In previous decades, the most significant protests on her campus united students, she noted. “Now it is student against student,” she said. “Faculty member against faculty member. Staff member against staff member.” And each faction leans hard on talking over one another.

Then there is the ethos and sensitivity of the current generation, brought up with an extra awareness of slights large and small.

Students, she said, “feel sticks and stones can break my bones and names can always hurt me.”

To her, John Stuart Mill’s marketplace of ideas seems “less powerful” than ever.

“I’ve come to recognize that while freedom of speech is an absolute, just because you have the right to say something doesn’t mean it’s right to say,” she said. “We all use censorship in our speech in relation to the occasion we are in. If you value your community, you have to find ways of sharing your views that are not vitriolic, that are not needlessly hurtful to other people.”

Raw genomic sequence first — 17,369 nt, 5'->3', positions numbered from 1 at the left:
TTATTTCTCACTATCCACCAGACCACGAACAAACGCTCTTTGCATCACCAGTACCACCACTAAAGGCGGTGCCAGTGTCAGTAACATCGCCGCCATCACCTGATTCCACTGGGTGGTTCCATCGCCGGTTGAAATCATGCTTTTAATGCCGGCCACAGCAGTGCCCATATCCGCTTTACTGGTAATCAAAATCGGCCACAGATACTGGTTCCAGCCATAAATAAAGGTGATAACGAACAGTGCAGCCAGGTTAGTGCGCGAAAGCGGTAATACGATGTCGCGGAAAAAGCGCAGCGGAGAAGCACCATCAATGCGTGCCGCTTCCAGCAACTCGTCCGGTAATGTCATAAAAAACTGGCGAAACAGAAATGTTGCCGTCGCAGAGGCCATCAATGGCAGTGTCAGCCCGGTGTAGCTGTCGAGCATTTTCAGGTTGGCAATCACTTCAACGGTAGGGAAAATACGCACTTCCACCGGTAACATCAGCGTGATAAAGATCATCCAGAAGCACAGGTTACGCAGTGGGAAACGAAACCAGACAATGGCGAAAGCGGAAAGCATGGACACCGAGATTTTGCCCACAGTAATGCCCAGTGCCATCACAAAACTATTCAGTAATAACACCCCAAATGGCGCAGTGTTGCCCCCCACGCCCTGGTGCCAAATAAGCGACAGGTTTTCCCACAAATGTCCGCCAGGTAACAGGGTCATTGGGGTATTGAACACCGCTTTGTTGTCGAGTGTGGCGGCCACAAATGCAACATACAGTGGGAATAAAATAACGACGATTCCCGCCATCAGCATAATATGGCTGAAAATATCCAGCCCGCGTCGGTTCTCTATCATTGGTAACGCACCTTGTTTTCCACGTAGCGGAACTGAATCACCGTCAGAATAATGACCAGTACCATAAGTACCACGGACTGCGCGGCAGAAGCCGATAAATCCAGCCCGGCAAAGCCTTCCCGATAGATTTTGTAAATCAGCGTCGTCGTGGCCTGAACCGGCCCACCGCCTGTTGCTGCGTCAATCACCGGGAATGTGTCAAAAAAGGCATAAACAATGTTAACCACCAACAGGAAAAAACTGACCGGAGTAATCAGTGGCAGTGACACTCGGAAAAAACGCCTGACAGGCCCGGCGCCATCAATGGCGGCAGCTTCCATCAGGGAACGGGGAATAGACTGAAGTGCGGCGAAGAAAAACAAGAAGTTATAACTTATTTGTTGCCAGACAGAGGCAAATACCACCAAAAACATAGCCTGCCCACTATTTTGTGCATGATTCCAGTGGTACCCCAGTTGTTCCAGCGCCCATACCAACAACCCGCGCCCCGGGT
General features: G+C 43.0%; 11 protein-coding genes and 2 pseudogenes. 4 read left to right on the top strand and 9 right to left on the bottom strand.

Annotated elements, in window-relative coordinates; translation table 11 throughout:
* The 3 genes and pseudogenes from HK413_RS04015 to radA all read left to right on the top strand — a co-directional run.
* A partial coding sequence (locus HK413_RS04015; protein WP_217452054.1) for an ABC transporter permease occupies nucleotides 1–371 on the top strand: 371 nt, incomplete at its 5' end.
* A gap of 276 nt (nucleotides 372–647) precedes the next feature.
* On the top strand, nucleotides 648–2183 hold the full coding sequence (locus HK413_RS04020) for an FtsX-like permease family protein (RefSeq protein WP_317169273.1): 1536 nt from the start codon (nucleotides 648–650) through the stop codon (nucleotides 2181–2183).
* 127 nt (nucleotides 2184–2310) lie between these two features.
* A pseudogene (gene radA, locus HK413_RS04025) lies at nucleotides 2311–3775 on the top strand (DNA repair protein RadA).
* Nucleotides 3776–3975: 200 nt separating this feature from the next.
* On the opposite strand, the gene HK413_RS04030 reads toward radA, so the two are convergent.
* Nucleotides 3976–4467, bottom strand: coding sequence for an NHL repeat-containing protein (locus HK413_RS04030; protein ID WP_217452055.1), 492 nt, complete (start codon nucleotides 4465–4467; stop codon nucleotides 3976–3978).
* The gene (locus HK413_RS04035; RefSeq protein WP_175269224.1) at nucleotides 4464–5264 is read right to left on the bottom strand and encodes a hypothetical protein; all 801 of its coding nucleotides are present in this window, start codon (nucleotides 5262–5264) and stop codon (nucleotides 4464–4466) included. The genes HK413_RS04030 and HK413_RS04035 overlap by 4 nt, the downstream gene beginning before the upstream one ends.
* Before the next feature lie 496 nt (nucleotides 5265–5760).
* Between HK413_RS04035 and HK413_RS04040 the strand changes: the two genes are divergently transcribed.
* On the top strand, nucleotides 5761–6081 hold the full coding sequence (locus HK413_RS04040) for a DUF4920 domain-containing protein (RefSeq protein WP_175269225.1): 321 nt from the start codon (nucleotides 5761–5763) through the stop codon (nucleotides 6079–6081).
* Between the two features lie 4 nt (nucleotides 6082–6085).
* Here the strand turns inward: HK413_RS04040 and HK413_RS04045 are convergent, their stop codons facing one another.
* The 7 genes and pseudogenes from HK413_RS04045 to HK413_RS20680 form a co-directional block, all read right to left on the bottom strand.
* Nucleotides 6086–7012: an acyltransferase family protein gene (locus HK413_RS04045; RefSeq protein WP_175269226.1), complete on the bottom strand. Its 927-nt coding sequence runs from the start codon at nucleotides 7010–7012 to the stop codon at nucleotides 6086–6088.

Right now, she said, “that’s not where we are.”

Unfettered expression comes with serious responsibility. That is why Dr. Christ spent the last several months asking students to consider the way speech and protest affected the entire campus community.

Berkeley, she said, must aspire to teach students how to have civil dialogue and debate. Without that ability, she said, “we are lost.”

Dr. Christ recalled Mario Savio, known for leading Berkeley’s free speech movement in the mid-1960s.

During one student rally, a police car was surrounded by student activists near Sather Gate. Savio, the chancellor noted, climbed onto the car to give a speech but first took off his shoes to avoid damaging its roof.

Dr. Christ wondered aloud whether a present-day activist would do the same before climbing atop a police car. Probably not.

In fact, she said wryly, they just “might kick in the windows.”